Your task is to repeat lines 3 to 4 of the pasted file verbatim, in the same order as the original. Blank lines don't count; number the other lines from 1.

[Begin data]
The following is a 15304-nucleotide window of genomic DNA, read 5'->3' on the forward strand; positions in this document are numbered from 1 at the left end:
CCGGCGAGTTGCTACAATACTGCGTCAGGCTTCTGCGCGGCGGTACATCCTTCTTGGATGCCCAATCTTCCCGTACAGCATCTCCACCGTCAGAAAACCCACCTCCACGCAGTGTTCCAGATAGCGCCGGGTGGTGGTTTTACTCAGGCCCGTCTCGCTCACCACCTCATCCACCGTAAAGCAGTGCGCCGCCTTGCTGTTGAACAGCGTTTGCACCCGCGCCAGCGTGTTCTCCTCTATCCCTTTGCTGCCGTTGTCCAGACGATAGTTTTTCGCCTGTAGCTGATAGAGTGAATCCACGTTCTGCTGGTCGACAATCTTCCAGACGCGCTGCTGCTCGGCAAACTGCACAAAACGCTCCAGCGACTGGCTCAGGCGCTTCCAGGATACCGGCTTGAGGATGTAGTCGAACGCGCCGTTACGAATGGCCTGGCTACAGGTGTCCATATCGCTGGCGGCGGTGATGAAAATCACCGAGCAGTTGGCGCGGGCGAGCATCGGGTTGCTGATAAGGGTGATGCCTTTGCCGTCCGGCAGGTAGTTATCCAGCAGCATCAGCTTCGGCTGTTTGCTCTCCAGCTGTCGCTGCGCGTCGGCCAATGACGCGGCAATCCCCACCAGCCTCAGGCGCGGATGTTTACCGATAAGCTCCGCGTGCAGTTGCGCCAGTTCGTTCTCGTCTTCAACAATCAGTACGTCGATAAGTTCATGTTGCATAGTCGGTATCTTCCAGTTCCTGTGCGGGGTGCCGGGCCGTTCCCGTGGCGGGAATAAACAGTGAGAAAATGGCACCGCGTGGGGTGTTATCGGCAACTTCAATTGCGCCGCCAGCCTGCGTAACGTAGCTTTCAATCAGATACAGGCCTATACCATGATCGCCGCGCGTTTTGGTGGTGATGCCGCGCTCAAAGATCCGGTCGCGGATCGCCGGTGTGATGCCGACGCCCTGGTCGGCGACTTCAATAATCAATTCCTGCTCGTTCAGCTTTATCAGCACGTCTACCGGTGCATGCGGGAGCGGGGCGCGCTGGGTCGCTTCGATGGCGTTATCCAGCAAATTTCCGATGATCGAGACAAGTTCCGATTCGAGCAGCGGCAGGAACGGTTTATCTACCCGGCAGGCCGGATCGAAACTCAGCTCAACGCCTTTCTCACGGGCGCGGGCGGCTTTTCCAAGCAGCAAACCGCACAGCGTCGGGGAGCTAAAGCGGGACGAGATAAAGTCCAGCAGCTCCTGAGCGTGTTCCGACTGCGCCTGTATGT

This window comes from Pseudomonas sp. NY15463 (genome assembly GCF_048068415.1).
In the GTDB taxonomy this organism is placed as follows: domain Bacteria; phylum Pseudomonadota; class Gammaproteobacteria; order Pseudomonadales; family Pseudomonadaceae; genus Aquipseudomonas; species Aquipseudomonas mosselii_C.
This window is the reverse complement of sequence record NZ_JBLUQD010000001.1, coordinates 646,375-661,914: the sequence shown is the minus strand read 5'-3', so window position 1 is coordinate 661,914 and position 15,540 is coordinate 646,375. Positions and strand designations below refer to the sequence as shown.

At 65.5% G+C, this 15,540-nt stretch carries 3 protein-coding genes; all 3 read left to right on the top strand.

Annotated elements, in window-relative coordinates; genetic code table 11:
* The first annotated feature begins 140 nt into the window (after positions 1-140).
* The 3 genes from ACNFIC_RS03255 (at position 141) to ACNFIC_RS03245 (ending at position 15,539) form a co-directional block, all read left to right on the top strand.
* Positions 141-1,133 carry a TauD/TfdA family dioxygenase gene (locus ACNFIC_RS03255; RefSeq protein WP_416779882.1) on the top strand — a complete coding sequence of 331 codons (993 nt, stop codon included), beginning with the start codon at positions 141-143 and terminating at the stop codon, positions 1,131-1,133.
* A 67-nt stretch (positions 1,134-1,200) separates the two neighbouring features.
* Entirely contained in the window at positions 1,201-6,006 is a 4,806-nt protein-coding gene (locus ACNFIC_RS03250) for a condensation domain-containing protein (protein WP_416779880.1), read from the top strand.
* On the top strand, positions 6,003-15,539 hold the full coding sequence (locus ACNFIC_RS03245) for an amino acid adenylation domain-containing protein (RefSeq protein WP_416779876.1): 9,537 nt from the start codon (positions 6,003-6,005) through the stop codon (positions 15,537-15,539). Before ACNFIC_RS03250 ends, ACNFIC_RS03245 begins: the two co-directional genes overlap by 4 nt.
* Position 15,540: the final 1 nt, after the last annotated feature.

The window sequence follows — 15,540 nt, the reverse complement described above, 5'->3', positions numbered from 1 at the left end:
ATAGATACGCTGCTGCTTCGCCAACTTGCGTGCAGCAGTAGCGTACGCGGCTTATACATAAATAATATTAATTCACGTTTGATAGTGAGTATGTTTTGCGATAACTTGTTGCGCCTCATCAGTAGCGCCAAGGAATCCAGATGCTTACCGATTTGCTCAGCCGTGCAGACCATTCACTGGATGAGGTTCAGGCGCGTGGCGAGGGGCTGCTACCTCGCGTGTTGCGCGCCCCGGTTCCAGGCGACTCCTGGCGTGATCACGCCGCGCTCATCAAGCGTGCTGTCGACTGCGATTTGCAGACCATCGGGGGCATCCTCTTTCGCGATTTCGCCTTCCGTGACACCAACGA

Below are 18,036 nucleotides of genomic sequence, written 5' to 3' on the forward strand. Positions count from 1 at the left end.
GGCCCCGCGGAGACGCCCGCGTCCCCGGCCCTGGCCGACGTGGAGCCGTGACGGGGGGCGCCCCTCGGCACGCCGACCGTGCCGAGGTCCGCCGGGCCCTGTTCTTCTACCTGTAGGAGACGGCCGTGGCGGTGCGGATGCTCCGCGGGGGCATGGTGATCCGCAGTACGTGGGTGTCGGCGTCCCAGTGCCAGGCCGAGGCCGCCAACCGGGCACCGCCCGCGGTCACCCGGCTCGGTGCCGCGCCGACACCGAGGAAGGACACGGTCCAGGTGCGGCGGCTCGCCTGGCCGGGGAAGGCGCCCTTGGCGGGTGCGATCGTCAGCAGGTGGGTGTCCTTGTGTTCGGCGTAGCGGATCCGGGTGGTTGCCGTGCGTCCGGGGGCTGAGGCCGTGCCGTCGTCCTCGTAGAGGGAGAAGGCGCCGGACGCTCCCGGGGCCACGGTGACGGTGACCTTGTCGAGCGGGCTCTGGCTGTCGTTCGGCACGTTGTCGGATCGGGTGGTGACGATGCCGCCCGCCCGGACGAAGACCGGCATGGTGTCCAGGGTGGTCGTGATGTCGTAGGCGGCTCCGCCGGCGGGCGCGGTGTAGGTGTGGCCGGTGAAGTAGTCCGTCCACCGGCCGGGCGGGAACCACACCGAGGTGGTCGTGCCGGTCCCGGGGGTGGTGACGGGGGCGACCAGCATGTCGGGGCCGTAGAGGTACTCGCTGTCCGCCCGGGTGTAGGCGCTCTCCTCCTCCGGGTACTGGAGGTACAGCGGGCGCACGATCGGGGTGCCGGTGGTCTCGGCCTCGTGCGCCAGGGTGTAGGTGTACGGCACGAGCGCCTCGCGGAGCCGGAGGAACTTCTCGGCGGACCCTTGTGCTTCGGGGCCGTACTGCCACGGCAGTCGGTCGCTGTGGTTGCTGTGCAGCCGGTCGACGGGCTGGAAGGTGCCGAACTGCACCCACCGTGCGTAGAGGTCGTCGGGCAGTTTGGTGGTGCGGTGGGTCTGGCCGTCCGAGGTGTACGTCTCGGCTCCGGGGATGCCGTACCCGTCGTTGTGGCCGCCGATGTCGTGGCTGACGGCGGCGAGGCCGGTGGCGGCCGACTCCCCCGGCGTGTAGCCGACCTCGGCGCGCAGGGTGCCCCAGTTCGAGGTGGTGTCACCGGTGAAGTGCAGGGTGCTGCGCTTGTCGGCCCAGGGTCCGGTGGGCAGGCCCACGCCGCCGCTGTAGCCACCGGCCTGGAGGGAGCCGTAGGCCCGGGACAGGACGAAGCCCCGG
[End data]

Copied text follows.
This window comes from Pseudomonas sp. NY15463 (genome assembly GCF_048068415.1).
In the GTDB taxonomy this organism is placed as follows: domain Bacteria; phylum Pseudomonadota; class Gammaproteobacteria; order Pseudomonadales; family Pseudomonadaceae; genus Aquipseudomonas; species Aquipseudomonas mosselii_C.